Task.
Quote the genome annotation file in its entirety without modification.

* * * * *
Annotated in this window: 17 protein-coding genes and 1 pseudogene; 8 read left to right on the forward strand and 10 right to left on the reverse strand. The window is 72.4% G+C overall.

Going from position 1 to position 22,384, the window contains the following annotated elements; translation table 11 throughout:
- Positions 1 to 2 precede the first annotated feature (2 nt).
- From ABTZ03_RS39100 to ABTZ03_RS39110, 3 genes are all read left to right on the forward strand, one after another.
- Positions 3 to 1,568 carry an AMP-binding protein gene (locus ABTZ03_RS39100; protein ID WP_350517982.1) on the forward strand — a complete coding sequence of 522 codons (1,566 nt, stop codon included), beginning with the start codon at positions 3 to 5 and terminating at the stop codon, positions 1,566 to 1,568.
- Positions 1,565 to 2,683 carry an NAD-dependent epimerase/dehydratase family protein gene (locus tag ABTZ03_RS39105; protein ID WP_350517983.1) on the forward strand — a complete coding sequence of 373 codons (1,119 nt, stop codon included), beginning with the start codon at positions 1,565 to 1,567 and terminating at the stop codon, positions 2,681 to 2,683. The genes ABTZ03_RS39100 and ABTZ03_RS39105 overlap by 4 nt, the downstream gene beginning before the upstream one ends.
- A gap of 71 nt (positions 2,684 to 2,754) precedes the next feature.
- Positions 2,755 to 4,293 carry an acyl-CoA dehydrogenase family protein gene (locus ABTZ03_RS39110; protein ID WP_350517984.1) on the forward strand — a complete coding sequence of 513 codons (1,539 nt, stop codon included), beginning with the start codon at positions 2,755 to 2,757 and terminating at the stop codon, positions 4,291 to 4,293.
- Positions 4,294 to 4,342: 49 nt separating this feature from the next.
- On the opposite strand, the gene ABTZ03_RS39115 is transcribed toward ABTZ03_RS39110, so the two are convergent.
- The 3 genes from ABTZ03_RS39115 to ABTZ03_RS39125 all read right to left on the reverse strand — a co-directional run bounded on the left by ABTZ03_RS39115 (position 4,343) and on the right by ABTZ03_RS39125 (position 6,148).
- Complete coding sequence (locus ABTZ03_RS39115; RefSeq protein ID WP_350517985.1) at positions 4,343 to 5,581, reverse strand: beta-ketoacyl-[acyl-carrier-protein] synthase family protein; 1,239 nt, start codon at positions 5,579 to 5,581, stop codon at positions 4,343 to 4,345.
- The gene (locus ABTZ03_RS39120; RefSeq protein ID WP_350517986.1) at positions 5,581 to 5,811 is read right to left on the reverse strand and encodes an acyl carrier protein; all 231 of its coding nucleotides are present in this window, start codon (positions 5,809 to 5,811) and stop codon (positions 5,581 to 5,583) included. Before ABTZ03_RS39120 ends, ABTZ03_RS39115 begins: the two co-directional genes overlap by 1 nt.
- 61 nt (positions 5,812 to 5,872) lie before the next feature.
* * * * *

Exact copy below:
Annotated in this window: 17 protein-coding genes and 1 pseudogene; 8 read left to right on the forward strand and 10 right to left on the reverse strand. The window is 72.4% G+C overall.

Going from position 1 to position 22,384, the window contains the following annotated elements; translation table 11 throughout:
- Positions 1 to 2 precede the first annotated feature (2 nt).
- From ABTZ03_RS39100 to ABTZ03_RS39110, 3 genes are all read left to right on the forward strand, one after another.
- Positions 3 to 1,568 carry an AMP-binding protein gene (locus ABTZ03_RS39100; protein ID WP_350517982.1) on the forward strand — a complete coding sequence of 522 codons (1,566 nt, stop codon included), beginning with the start codon at positions 3 to 5 and terminating at the stop codon, positions 1,566 to 1,568.
- Positions 1,565 to 2,683 carry an NAD-dependent epimerase/dehydratase family protein gene (locus tag ABTZ03_RS39105; protein ID WP_350517983.1) on the forward strand — a complete coding sequence of 373 codons (1,119 nt, stop codon included), beginning with the start codon at positions 1,565 to 1,567 and terminating at the stop codon, positions 2,681 to 2,683. The genes ABTZ03_RS39100 and ABTZ03_RS39105 overlap by 4 nt, the downstream gene beginning before the upstream one ends.
- A gap of 71 nt (positions 2,684 to 2,754) precedes the next feature.
- Positions 2,755 to 4,293 carry an acyl-CoA dehydrogenase family protein gene (locus ABTZ03_RS39110; protein ID WP_350517984.1) on the forward strand — a complete coding sequence of 513 codons (1,539 nt, stop codon included), beginning with the start codon at positions 2,755 to 2,757 and terminating at the stop codon, positions 4,291 to 4,293.
- Positions 4,294 to 4,342: 49 nt separating this feature from the next.
- On the opposite strand, the gene ABTZ03_RS39115 is transcribed toward ABTZ03_RS39110, so the two are convergent.
- The 3 genes from ABTZ03_RS39115 to ABTZ03_RS39125 all read right to left on the reverse strand — a co-directional run bounded on the left by ABTZ03_RS39115 (position 4,343) and on the right by ABTZ03_RS39125 (position 6,148).
- Complete coding sequence (locus ABTZ03_RS39115; RefSeq protein ID WP_350517985.1) at positions 4,343 to 5,581, reverse strand: beta-ketoacyl-[acyl-carrier-protein] synthase family protein; 1,239 nt, start codon at positions 5,579 to 5,581, stop codon at positions 4,343 to 4,345.
- The gene (locus ABTZ03_RS39120; RefSeq protein ID WP_350517986.1) at positions 5,581 to 5,811 is read right to left on the reverse strand and encodes an acyl carrier protein; all 231 of its coding nucleotides are present in this window, start codon (positions 5,809 to 5,811) and stop codon (positions 5,581 to 5,583) included. Before ABTZ03_RS39120 ends, ABTZ03_RS39115 begins: the two co-directional genes overlap by 1 nt.
- 61 nt (positions 5,812 to 5,872) lie before the next feature.